Research from the University of Guelph has revealed some urban bees have resorted to using small pieces of plastic bags and plastic building materials to construct their nests.
The plastic is used as a substitute for plant resins and researchers claim it highlights the ‘bees’ resourcefulness and flexibility in adapting to a human-dominated world.’
‘Plastic waste pervades the global landscape,’ said lead author Scott MacIvor, a doctoral student at York University and a Guelph graduate.
‘Although researchers have shown adverse impacts of the material on species and the ecosystem, few scientists have observed insects adapting to a plastic-rich environment.’
MacIvor, along with Professor Andrew Moore, supervisor of analytical microscopy at Laboratory Services, made the discovery while examining nest boxes in Toronto.
They found two solitary bee species using plastic in place of natural nest building materials.
Markings showed that the bees chewed the plastic differently than they did leaves, suggesting that the insects had not collected the plastic by mistake. Nor were there a shortage of leaves for the bees in the study.
‘The plastic materials had been gathered by the bees, and then worked – chewed up and spat out like gum – to form something new that they could use,’ Moore said.
In both cases, larvae successfully developed from the plastic-lined nests. In fact, the bees emerged parasite-free, suggesting plastic nests may physically impede parasites, according to the study.
The nests containing plastic were among more than 200 artificial nest boxes monitored by MacIvor as part of a large-scale investigation of the ecology of urban bees and wasps, a project involving numerous citizen scientists.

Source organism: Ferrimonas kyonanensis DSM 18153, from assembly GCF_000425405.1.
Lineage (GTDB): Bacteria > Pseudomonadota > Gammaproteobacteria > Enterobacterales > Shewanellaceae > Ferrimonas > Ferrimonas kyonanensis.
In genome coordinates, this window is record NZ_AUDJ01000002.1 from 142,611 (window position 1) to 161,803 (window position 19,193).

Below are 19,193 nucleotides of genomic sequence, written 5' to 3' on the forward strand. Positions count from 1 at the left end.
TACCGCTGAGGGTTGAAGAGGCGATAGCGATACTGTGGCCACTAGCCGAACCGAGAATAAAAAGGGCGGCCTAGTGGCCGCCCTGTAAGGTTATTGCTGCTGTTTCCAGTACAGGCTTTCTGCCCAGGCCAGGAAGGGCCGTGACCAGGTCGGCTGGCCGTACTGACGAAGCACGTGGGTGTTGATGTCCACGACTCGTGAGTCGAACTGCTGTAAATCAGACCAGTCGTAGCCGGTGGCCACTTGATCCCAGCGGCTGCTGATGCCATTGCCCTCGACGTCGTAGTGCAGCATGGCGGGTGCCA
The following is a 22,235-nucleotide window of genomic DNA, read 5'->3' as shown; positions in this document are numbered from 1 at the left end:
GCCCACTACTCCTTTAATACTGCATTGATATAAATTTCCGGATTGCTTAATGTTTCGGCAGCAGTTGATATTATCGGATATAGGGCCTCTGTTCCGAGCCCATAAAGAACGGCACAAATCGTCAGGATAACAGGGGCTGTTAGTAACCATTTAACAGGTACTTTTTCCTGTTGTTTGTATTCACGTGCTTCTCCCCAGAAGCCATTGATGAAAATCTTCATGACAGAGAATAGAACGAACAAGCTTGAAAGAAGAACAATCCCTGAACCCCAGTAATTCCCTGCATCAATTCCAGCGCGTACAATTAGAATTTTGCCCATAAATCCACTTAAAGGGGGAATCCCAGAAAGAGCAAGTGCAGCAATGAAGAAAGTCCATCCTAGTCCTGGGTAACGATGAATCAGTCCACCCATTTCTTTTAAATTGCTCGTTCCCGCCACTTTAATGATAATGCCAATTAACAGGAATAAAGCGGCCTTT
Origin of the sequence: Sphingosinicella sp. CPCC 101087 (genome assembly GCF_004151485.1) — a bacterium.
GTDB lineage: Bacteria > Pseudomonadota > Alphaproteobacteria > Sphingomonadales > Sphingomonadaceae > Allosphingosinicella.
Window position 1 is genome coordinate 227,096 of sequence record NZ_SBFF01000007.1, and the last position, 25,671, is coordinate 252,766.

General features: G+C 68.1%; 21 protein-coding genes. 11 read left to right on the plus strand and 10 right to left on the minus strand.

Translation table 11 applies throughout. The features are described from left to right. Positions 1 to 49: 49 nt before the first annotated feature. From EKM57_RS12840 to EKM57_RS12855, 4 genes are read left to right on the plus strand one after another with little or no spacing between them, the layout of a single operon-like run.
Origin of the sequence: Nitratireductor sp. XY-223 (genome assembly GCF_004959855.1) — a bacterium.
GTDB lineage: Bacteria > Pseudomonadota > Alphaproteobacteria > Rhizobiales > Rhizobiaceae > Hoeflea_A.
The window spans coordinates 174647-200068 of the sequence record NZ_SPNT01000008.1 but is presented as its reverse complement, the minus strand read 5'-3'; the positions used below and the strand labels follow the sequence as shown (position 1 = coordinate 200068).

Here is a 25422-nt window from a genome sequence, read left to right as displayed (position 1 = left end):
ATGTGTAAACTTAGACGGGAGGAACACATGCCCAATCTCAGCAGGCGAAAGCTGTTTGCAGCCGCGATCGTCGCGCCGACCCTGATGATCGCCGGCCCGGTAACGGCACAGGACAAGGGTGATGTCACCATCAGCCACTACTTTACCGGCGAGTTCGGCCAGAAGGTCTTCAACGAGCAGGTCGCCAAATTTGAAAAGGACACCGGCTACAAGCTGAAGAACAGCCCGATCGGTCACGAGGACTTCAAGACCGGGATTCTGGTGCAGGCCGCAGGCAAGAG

‘The novel use of plastics in the nests of bees could reflect the ecologically adaptive traits necessary for survival in an increasingly human-dominated environment,’ MacIvor said.
The research was published recently in the journal Ecosphere.
Danish design student Konrad Wójcik envisions a suburbia where people live in tree-like houses that blend right in with the forest, calling it a return to a “primeval symbiosis”, in a recent article on Tree Hugger.
Supported by a single pole, much like a tree trunk, Wójcik’s pine tree-shaped homes will accommodate anywhere from two to four people. According to FastCo.Exist, the four-floored dwellings would be outfitted with bio-digesters, heat pumps and a whole wall of solar panels to generate power, and they would be built with a timber frame, rather than with cement and steel. The intent is to reduce deforestation, and create homes with a low carbon footprint, which also have the possibility of being recycled or reused in the future.
To reduce the large environmental impact of a car-based suburban lifestyle, Wójcik’s design is intended to be built within biking distance of the city, in some kind of forested area that still has access to roads.
Do you think this is a feasible idea?